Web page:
An Old Law is the Record Labels’ Latest Threat

Although this applies only to record deals signed in the US, it is nevertheless going to send shivers through every record label in the world.

By a quirk of US law–specifically Section 303 of the US Copyright Act–artists who handed over the rights to their music to their record labels as a result of their contracts have a right to reacquire those rights for themselves after 35 years provided they give proper notice.

The law went into effect in 1978, meaning that 2013 will be the year many artists will demand their music back. Notice has been given by a number of artists including Bob Dylan, Tom Waits, Tom Petty and, um, the Village People with no doubt many more on the way.

Well, so what?  First, these artists will begin to earn more money on the music made because they now control everything about those songs.  Second, the labels will lose valuable sources in revenue.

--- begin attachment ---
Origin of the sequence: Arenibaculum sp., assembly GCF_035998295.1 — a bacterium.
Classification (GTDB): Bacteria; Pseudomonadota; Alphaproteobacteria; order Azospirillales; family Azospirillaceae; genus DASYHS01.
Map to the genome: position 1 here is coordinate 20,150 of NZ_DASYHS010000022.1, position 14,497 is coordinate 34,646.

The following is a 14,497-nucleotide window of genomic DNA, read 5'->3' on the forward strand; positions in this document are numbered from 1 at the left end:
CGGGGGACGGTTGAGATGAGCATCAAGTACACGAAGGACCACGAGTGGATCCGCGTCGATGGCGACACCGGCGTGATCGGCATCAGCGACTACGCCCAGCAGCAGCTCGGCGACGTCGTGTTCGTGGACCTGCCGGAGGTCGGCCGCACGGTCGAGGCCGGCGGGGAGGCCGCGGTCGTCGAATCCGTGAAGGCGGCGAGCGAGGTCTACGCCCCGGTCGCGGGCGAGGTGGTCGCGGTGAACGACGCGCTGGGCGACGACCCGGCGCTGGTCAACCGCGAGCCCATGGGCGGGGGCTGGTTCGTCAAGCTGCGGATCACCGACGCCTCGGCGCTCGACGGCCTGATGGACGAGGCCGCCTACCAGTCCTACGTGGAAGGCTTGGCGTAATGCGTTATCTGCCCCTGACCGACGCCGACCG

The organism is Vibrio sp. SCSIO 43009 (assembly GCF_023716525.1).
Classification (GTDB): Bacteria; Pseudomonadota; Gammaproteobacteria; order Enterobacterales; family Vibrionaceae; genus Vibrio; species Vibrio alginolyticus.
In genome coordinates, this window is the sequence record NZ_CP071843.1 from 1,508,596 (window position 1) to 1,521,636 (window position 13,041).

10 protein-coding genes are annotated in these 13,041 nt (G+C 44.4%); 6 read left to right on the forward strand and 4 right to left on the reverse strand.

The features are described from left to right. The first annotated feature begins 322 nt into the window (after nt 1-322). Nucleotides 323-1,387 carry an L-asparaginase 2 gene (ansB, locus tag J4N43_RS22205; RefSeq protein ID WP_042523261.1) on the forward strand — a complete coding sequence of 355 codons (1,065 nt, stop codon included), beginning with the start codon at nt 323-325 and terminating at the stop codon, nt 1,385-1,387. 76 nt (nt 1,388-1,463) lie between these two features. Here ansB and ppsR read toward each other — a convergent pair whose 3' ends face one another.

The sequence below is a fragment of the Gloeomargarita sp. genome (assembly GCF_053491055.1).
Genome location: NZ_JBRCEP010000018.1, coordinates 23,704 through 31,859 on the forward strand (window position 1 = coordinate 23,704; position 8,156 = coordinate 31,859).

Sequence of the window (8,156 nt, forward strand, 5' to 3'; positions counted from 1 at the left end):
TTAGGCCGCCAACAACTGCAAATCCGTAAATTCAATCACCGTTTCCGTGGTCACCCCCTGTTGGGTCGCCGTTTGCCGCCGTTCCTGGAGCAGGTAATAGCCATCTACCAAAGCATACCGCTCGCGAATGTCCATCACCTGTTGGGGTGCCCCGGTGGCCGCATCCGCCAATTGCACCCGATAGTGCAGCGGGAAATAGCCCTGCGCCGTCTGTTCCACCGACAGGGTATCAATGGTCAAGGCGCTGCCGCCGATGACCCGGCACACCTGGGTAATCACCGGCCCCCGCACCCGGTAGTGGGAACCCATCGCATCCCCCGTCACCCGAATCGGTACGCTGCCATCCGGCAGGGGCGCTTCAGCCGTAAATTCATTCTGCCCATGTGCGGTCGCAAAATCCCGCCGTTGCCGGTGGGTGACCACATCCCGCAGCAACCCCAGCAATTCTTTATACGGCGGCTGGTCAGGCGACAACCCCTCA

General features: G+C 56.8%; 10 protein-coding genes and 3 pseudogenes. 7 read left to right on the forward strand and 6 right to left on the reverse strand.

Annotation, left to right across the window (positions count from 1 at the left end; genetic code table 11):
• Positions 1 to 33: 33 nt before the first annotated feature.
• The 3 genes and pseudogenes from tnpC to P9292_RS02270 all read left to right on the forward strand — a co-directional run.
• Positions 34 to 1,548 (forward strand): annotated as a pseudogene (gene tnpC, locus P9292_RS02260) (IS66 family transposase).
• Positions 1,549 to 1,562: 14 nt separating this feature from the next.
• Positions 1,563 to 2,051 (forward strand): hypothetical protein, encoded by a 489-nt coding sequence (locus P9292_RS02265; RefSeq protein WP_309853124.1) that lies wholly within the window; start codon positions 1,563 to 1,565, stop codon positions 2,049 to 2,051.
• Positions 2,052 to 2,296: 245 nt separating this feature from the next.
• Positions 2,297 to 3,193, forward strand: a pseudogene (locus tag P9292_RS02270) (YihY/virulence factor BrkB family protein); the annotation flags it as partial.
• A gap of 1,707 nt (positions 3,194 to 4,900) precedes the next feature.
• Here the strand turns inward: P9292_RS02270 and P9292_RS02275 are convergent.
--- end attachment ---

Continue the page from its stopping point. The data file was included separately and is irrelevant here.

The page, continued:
Naturally, though, the labels aren’t going to sit by and watch all this happen.  Litigation has already begun.

It’s a fascinating situation that could reshape the power structure of much of the music industry–as if we haven’t seen enough over that over the last dozen years.  Read more about what’s going on here.

Alan Cross

is an internationally known broadcaster, interviewer, writer, consultant, blogger and speaker. In his 30+ years in the music business, Alan has interviewed the biggest names in rock, from David Bowie and U2 to Pearl Jam and the Foo Fighters. He’s also known as a musicologist and documentarian through programs like The Ongoing History of New Music.

Leave a Reply

Your email address will not be published. Required fields are marked *

This site uses Akismet to reduce spam. Learn how your comment data is processed.